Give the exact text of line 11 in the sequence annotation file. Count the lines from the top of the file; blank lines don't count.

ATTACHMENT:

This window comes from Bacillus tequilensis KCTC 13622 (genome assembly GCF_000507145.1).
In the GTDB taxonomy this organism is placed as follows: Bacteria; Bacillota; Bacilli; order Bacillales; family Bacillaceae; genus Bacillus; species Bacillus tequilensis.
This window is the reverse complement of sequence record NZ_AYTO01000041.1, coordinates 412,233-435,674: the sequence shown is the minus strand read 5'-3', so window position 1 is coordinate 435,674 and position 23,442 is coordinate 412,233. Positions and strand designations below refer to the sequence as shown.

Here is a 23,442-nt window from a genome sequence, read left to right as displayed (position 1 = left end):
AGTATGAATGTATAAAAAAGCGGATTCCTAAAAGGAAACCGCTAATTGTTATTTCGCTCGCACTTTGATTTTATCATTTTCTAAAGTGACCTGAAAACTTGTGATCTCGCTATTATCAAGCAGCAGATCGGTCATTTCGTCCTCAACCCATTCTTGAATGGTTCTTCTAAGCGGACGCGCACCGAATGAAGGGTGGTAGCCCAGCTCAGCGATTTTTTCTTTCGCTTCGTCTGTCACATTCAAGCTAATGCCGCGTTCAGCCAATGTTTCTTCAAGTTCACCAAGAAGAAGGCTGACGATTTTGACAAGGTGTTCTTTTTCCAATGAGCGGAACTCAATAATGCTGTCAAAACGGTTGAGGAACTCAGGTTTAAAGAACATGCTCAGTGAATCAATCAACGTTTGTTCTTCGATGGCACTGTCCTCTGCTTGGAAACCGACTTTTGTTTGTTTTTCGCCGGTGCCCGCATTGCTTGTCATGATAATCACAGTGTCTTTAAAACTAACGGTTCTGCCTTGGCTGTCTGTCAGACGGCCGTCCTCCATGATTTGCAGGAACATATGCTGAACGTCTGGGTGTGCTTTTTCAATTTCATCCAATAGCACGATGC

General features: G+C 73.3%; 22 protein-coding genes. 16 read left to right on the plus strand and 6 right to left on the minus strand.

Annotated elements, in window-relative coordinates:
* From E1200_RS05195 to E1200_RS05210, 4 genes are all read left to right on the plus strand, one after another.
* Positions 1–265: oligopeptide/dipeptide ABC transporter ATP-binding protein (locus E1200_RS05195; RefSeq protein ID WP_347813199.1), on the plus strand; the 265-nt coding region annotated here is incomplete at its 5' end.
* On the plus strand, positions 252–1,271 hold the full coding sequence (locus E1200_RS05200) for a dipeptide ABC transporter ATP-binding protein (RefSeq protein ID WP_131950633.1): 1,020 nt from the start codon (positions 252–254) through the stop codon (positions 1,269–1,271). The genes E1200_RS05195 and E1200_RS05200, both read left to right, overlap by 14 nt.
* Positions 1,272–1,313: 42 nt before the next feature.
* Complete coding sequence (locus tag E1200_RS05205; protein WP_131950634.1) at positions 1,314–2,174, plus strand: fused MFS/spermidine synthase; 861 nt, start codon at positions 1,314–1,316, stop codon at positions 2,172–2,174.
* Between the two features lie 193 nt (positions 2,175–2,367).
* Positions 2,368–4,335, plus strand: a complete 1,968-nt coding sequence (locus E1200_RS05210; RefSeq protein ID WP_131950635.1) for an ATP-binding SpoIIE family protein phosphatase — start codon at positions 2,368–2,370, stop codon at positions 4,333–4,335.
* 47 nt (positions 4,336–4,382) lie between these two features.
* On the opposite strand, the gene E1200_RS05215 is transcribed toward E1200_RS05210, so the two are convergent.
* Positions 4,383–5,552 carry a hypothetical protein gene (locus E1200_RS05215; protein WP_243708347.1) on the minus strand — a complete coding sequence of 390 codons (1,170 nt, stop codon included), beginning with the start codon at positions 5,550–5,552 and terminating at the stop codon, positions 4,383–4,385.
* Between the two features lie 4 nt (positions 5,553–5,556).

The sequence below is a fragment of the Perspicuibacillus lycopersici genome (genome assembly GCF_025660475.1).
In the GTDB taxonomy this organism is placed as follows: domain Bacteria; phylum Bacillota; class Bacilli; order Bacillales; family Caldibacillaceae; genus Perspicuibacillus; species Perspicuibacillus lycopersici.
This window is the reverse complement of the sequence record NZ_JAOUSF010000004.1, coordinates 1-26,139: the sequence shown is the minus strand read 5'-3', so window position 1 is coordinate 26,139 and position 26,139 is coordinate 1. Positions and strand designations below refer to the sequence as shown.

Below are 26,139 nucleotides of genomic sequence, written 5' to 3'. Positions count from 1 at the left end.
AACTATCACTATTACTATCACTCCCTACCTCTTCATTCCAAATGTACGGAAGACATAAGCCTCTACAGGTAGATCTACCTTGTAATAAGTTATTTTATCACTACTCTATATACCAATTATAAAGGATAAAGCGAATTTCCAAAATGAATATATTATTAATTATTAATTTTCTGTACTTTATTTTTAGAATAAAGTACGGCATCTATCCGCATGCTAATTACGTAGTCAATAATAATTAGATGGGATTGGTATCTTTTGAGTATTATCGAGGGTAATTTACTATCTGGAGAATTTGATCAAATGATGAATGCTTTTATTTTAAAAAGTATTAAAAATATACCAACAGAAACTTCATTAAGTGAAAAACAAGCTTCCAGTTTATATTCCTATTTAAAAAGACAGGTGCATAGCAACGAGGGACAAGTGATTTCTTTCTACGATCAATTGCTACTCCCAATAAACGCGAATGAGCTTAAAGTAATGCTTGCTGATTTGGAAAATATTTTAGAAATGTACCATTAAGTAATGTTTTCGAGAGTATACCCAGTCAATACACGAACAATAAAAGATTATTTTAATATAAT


* Positions 1,272–1,313: 42 nt before the next feature.